Some private equity firms have integrated environmental, social and governance considerations into their standard process, while many others have yet to do so, according to a new PitchBook survey.
The survey, conducted from January to April, comprised 48 firms globally, including 33 in North America, 11 in Europe, three in Asia/Pacific and one in Africa.
PitchBook said the data in the new study came mainly from smaller firms — 23 reported assets of less than $500 million, while eight had assets of more than $5 billion — and so should be considered as representative of smaller outfits rather than of the overall market.
The report found that unlike in earlier studies when the influence of limited partners drove ESG efforts at private equity firms, risk management surged as the main driver in the new survey. Only 40% of respondents said LPs had expressed increased concern about ESG in the previous three years.
Researchers explained that LPs had not stepped back from encouraging ESG considerations. Rather, given the predominance of smaller firms in this year’s respondent class, LPs were family offices and high-net-worth individuals, not large institutions, and these may not be urging ESG consideration as much as institutional investors would.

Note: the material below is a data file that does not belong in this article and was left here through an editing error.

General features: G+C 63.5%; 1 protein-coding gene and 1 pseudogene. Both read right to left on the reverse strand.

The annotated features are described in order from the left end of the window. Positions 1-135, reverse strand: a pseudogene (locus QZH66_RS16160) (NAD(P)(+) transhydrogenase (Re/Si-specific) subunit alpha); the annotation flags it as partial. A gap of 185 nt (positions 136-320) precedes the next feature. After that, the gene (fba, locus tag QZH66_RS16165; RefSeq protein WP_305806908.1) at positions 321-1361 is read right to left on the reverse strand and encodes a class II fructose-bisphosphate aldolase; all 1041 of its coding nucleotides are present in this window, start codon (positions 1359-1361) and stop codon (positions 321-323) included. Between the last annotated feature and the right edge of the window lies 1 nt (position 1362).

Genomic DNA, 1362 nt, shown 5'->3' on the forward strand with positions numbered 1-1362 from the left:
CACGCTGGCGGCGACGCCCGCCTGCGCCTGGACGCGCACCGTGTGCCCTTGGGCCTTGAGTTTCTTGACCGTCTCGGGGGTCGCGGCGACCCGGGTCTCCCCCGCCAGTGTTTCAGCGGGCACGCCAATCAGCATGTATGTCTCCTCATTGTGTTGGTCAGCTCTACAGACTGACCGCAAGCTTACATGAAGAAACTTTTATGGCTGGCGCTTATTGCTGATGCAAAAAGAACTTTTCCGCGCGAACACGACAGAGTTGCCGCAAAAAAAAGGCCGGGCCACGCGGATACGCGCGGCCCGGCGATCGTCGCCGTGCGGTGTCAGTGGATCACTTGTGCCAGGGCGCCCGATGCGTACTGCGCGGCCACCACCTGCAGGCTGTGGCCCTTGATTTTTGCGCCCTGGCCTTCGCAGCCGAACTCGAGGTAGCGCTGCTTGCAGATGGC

At smaller firms, managing general risks take on much more importance.
Cost was a major challenge confronting ESG promoters in the new survey, named by 28% of respondents, compared with only 4% in 2014.
The report said this coincided with the number of small firms in the survey; the smaller the firm, the harder it is to put resources into ESG issues.
As a result, the number of firms that said they outlined their ESG philosophy in LP agreements had increased significantly as a way to manage LP expectations from the outset.